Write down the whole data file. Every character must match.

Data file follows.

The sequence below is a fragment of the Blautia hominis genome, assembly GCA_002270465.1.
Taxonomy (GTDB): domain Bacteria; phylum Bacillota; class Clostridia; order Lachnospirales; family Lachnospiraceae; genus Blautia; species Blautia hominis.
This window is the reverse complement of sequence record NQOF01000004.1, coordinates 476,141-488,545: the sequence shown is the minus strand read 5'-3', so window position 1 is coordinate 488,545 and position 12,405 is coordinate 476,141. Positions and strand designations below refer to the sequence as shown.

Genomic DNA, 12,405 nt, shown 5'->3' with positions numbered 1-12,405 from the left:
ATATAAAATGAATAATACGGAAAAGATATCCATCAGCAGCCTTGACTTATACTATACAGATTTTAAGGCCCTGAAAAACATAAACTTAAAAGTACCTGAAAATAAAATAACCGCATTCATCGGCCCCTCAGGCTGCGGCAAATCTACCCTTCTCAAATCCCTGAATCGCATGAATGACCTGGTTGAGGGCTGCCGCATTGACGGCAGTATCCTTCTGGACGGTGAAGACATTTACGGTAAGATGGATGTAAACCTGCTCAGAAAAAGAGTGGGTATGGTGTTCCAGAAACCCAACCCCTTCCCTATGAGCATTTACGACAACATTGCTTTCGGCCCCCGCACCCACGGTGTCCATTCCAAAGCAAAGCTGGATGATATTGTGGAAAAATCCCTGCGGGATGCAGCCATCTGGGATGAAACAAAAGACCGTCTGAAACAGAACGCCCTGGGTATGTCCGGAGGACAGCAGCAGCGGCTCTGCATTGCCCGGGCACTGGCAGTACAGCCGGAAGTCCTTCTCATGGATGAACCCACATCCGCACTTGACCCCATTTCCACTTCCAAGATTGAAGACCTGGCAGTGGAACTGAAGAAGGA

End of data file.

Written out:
The sequence below is a fragment of the Blautia hominis genome, assembly GCA_002270465.1.
Taxonomy (GTDB): domain Bacteria; phylum Bacillota; class Clostridia; order Lachnospirales; family Lachnospiraceae; genus Blautia; species Blautia hominis.
This window is the reverse complement of sequence record NQOF01000004.1, coordinates 476,141-488,545: the sequence shown is the minus strand read 5'-3', so window position 1 is coordinate 488,545 and position 12,405 is coordinate 476,141. Positions and strand designations below refer to the sequence as shown.

Genomic DNA, 12,405 nt, shown 5'->3' with positions numbered 1-12,405 from the left:
ATATAAAATGAATAATACGGAAAAGATATCCATCAGCAGCCTTGACTTATACTATACAGATTTTAAGGCCCTGAAAAACATAAACTTAAAAGTACCTGAAAATAAAATAACCGCATTCATCGGCCCCTCAGGCTGCGGCAAATCTACCCTTCTCAAATCCCTGAATCGCATGAATGACCTGGTTGAGGGCTGCCGCATTGACGGCAGTATCCTTCTGGACGGTGAAGACATTTACGGTAAGATGGATGTAAACCTGCTCAGAAAAAGAGTGGGTATGGTGTTCCAGAAACCCAACCCCTTCCCTATGAGCATTTACGACAACATTGCTTTCGGCCCCCGCACCCACGGTGTCCATTCCAAAGCAAAGCTGGATGATATTGTGGAAAAATCCCTGCGGGATGCAGCCATCTGGGATGAAACAAAAGACCGTCTGAAACAGAACGCCCTGGGTATGTCCGGAGGACAGCAGCAGCGGCTCTGCATTGCCCGGGCACTGGCAGTACAGCCGGAAGTCCTTCTCATGGATGAACCCACATCCGCACTTGACCCCATTTCCACTTCCAAGATTGAAGACCTGGCAGTGGAACTGAAGAAGGA